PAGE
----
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The Bork Legacy | The Nation

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The Bork Legacy

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Robert Bork died on December 19, a deeply embittered man, but the rewrite of history that began immediately after he was denied a seat on the Supreme Court has won the day. Despite persistent right-wing assertions, Bork was not rejected because of a liberal campaign of “brazen lies,” “smears” and “distortions”—as The Wall Street Journal claimed—but because, as one Reagan White House aide admitted, he was a “right-wing zealot,” hostile to abortion, civil rights, free speech, church-state separation and human rights.

About the Author

Herman Schwartz
Herman Schwartz, a professor of law at the American University, is the author of Right Wing Justice: The Conservative...

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Because Bork’s handlers, particularly Washington lawyer Lloyd Cutler, knew Bork couldn’t win if people knew what he was really like, they tried to package him as a “moderate conservative” in the mold of Justice John M. Harlan. It didn’t work. Bork had spoken out too much on too many issues to keep his real views secret.

And these views were extreme indeed:

Equality: Bork condemned the Fourteenth Amendment’s Equal Protection Clause decisions that outlawed the poll tax (“a very small tax,” he called it); established the one-person, one-vote principle; abolished school segregation in the District of Columbia; barred courts from enforcing racially restrictive housing covenants; prevented a state from sterilizing certain criminals or interfering with the right to travel and prohibited discriminating against out-of-wedlock children. As late as June 1987, he declared, “I do think the Equal Protection clause probably should have been kept to things like race and ethnicity.”

Bork’s hostility to governmental action on behalf of minorities was not limited to court action. He lambasted the 1964 Civil Rights Act provision requiring white businesses to serve blacks, calling it based on a principle of “unsurpassed ugliness.” He also condemned the Supreme Court’s 1966 decision allowing Congress to bar literacy tests. “At almost every critical turning point in the civil rights movement,” testified Republican William T. Coleman, Jr., Gerald Ford’s secretary of transportation, Bork had “turned the wrong way.”

Free Speech: In 1971, Bork wrote that the First Amendment should protect only “explicitly political” speech, which he defined as limited to “criticisms of public officials and policies, proposals for the adoption or repeal of legislation or constitutional provisions and speech addressed to the conduct of any governmental unit in the country.” He later expanded the protected class to include scientific or moral discourse that “directly feed[s] the democratic process,” but as late as June 1987 he still did not think “courts ought to throw protection around …art and literature.”

Privacy: Bork opposed not only the abortion decision but also Griswold v Connecticut (1965), which allowed married couples to use contraceptives. Even Reagan’s solicitor general, Charles Fried, was unwilling to go that far.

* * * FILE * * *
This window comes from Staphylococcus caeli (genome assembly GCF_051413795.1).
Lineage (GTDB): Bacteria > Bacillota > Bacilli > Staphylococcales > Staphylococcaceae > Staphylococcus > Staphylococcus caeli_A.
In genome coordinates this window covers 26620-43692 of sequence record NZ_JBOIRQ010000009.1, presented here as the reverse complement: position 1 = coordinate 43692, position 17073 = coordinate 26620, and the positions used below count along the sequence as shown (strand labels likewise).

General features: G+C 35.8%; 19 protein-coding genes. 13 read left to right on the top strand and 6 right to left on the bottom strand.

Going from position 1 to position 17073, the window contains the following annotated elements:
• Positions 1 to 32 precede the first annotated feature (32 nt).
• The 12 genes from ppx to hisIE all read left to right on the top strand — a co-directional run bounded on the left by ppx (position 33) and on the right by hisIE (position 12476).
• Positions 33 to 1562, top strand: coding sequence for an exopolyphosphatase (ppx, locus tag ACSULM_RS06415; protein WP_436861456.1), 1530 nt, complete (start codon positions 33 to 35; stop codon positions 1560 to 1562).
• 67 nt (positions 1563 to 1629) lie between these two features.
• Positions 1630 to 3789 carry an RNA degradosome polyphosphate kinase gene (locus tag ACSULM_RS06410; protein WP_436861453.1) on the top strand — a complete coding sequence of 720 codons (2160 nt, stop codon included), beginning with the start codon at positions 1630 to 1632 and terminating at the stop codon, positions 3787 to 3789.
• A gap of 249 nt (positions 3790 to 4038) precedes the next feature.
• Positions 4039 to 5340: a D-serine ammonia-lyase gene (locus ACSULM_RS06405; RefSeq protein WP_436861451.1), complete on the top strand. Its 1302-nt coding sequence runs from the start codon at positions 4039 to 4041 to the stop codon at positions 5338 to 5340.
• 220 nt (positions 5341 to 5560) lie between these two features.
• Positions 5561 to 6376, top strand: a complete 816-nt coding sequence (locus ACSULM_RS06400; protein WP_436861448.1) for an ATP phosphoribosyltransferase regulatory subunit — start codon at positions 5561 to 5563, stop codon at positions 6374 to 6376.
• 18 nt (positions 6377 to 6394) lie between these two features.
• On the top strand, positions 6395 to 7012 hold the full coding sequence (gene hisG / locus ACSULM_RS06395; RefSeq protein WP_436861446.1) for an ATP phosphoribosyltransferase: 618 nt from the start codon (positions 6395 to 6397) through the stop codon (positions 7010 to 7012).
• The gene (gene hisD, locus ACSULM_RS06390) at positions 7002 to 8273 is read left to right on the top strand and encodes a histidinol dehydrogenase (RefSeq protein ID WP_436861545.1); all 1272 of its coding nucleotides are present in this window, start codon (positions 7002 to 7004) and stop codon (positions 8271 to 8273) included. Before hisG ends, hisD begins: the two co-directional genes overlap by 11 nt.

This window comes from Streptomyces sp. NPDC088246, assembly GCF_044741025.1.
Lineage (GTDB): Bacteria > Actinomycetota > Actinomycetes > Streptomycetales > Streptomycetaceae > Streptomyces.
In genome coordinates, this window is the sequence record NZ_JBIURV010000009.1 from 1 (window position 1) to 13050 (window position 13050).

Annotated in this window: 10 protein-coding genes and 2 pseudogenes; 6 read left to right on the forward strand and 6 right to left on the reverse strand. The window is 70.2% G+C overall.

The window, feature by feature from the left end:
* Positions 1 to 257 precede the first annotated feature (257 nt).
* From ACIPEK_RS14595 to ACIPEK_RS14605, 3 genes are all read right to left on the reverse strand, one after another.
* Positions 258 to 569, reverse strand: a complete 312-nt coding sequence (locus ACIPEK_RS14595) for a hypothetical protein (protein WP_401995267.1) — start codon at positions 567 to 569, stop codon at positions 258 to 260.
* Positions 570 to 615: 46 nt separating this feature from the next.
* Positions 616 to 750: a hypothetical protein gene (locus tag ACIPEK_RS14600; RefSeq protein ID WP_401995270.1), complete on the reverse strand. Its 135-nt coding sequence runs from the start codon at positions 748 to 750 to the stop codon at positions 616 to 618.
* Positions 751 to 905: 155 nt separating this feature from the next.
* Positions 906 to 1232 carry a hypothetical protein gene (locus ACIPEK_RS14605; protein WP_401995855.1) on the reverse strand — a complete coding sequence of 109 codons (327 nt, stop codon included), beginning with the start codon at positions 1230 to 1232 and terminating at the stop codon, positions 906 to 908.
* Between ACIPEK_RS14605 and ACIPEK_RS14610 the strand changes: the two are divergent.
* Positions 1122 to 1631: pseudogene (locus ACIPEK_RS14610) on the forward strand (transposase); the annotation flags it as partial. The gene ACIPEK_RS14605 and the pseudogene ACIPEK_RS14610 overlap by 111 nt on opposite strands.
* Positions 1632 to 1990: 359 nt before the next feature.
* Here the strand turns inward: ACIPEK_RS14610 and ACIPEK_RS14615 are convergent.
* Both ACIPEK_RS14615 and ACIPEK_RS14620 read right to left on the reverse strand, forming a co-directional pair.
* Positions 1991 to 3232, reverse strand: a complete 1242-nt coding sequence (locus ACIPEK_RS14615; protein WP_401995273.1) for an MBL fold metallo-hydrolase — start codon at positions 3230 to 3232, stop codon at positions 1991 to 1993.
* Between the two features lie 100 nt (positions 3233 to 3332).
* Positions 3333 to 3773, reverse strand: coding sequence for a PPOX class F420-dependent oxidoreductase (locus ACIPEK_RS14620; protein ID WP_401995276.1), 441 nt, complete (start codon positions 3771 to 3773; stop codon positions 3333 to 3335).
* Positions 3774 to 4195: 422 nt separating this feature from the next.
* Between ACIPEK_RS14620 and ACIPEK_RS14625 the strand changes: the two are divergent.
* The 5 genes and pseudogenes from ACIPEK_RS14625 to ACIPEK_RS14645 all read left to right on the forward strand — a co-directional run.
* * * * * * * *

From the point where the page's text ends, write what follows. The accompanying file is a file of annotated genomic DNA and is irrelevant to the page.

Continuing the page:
While on the US Court of Appeals in Washington, DC, he also established a reputation for ingenuity in denying litigants access to the courts.

Because of these views, Bork faced a torrent of opposition. More than 2,000 law teachers, more than 40 percent of the total at accredited law school, were against his nomination, including the deans of Harvard, New York University, Michigan, Georgetown, Northwestern and many other schools. Conservative Philip Kurland of the University of Chicago wrote, “Bork’s entire current constitutional jurisprudential theory [is] directed to a diminution of minority and individual rights.”

Most important, five of the fifteen members of the American Bar Association committee on the federal judiciary refused to give Bork a “qualified” rating—the first time the ABA had not been unanimous in favor of a Supreme Court nominee since it began evaluating candidates during the Eisenhower administration; four found him “not qualified.”

As a result, despite a planned multimillion-dollar campaign on his behalf, some 22,000 postcards sent to the Judiciary Committee by Jerry Falwell and his followers, several million letters and over $1 million in direct solicitations by Richard Viguerie, the country turned against Bork after the hearing, even in the South. Southern women were particularly concerned about his views on privacy, and Southern Democratic senators, who were now dependent on black votes, feared that his confirmation would reopen civil rights wounds.

Bork lost in committee 9-5, but insisted on a floor vote. After two days of desultory debate, the Senate voted 58-42 to reject the nomination, including six Republicans who voted against him.

Although Bork lost, the Republicans didn’t. They have persuaded many Americans that Bork was treated unfairly, and have used this as a weapon with which to bludgeon the Democrats and charge up their base.

Once again, politically manipulated mythology has replaced objective history.

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